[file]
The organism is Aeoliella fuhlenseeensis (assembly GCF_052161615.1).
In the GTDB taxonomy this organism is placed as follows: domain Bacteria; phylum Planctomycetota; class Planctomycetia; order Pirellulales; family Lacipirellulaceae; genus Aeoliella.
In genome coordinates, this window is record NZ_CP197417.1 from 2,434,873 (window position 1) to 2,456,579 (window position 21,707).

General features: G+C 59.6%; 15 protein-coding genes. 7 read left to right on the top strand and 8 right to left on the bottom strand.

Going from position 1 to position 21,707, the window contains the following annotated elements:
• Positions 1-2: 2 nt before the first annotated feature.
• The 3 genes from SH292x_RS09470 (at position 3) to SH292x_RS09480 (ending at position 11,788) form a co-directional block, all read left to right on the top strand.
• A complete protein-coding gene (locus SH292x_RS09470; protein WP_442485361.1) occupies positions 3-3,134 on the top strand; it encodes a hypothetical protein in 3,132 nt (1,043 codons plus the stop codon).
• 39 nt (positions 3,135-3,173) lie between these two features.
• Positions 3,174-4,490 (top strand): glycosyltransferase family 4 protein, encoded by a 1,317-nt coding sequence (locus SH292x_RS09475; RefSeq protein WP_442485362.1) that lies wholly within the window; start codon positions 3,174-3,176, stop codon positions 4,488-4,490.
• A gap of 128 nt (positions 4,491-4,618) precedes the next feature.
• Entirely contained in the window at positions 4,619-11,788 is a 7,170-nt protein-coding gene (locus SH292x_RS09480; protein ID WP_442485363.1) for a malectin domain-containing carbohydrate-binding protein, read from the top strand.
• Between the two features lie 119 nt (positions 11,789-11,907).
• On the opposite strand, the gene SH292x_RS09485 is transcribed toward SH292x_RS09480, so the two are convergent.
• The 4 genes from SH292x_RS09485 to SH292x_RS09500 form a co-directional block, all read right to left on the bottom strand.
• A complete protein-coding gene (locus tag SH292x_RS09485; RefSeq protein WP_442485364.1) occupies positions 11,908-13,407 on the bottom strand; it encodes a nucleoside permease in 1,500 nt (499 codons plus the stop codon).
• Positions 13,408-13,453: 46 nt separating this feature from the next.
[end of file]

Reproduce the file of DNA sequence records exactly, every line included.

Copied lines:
The organism is Aeoliella fuhlenseeensis (assembly GCF_052161615.1).
In the GTDB taxonomy this organism is placed as follows: domain Bacteria; phylum Planctomycetota; class Planctomycetia; order Pirellulales; family Lacipirellulaceae; genus Aeoliella.
In genome coordinates, this window is record NZ_CP197417.1 from 2,434,873 (window position 1) to 2,456,579 (window position 21,707).

General features: G+C 59.6%; 15 protein-coding genes. 7 read left to right on the top strand and 8 right to left on the bottom strand.

Going from position 1 to position 21,707, the window contains the following annotated elements:
• Positions 1-2: 2 nt before the first annotated feature.
• The 3 genes from SH292x_RS09470 (at position 3) to SH292x_RS09480 (ending at position 11,788) form a co-directional block, all read left to right on the top strand.
• A complete protein-coding gene (locus SH292x_RS09470; protein WP_442485361.1) occupies positions 3-3,134 on the top strand; it encodes a hypothetical protein in 3,132 nt (1,043 codons plus the stop codon).
• 39 nt (positions 3,135-3,173) lie between these two features.
• Positions 3,174-4,490 (top strand): glycosyltransferase family 4 protein, encoded by a 1,317-nt coding sequence (locus SH292x_RS09475; RefSeq protein WP_442485362.1) that lies wholly within the window; start codon positions 3,174-3,176, stop codon positions 4,488-4,490.
• A gap of 128 nt (positions 4,491-4,618) precedes the next feature.
• Entirely contained in the window at positions 4,619-11,788 is a 7,170-nt protein-coding gene (locus SH292x_RS09480; protein ID WP_442485363.1) for a malectin domain-containing carbohydrate-binding protein, read from the top strand.
• Between the two features lie 119 nt (positions 11,789-11,907).
• On the opposite strand, the gene SH292x_RS09485 is transcribed toward SH292x_RS09480, so the two are convergent.
• The 4 genes from SH292x_RS09485 to SH292x_RS09500 form a co-directional block, all read right to left on the bottom strand.
• A complete protein-coding gene (locus tag SH292x_RS09485; RefSeq protein WP_442485364.1) occupies positions 11,908-13,407 on the bottom strand; it encodes a nucleoside permease in 1,500 nt (499 codons plus the stop codon).
• Positions 13,408-13,453: 46 nt separating this feature from the next.